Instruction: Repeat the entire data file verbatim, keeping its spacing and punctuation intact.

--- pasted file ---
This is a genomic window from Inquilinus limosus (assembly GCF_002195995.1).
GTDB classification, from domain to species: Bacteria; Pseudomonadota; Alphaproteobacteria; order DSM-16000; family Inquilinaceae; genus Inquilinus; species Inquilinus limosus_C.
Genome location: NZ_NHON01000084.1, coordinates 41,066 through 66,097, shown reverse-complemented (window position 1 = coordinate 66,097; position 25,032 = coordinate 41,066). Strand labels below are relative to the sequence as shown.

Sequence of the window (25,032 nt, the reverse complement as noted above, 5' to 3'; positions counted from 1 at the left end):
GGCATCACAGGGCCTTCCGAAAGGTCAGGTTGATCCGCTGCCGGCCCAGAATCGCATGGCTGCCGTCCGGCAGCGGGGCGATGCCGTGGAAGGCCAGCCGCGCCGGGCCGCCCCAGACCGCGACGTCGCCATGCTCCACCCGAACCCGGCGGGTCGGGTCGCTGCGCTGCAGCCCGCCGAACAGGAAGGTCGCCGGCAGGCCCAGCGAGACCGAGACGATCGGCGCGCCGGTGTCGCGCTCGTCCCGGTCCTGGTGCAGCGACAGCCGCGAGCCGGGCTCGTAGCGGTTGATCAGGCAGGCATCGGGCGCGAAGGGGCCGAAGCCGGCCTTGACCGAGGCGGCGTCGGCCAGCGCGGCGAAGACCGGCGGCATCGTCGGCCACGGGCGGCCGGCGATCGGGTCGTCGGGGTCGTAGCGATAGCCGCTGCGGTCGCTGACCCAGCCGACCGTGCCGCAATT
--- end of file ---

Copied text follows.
This is a genomic window from Inquilinus limosus (assembly GCF_002195995.1).
GTDB classification, from domain to species: Bacteria; Pseudomonadota; Alphaproteobacteria; order DSM-16000; family Inquilinaceae; genus Inquilinus; species Inquilinus limosus_C.
Genome location: NZ_NHON01000084.1, coordinates 41,066 through 66,097, shown reverse-complemented (window position 1 = coordinate 66,097; position 25,032 = coordinate 41,066). Strand labels below are relative to the sequence as shown.

Sequence of the window (25,032 nt, the reverse complement as noted above, 5' to 3'; positions counted from 1 at the left end):
GGCATCACAGGGCCTTCCGAAAGGTCAGGTTGATCCGCTGCCGGCCCAGAATCGCATGGCTGCCGTCCGGCAGCGGGGCGATGCCGTGGAAGGCCAGCCGCGCCGGGCCGCCCCAGACCGCGACGTCGCCATGCTCCACCCGAACCCGGCGGGTCGGGTCGCTGCGCTGCAGCCCGCCGAACAGGAAGGTCGCCGGCAGGCCCAGCGAGACCGAGACGATCGGCGCGCCGGTGTCGCGCTCGTCCCGGTCCTGGTGCAGCGACAGCCGCGAGCCGGGCTCGTAGCGGTTGATCAGGCAGGCATCGGGCGCGAAGGGGCCGAAGCCGGCCTTGACCGAGGCGGCGTCGGCCAGCGCGGCGAAGACCGGCGGCATCGTCGGCCACGGGCGGCCGGCGATCGGGTCGTCGGGGTCGTAGCGATAGCCGCTGCGGTCGCTGACCCAGCCGACCGTGCCGCAATT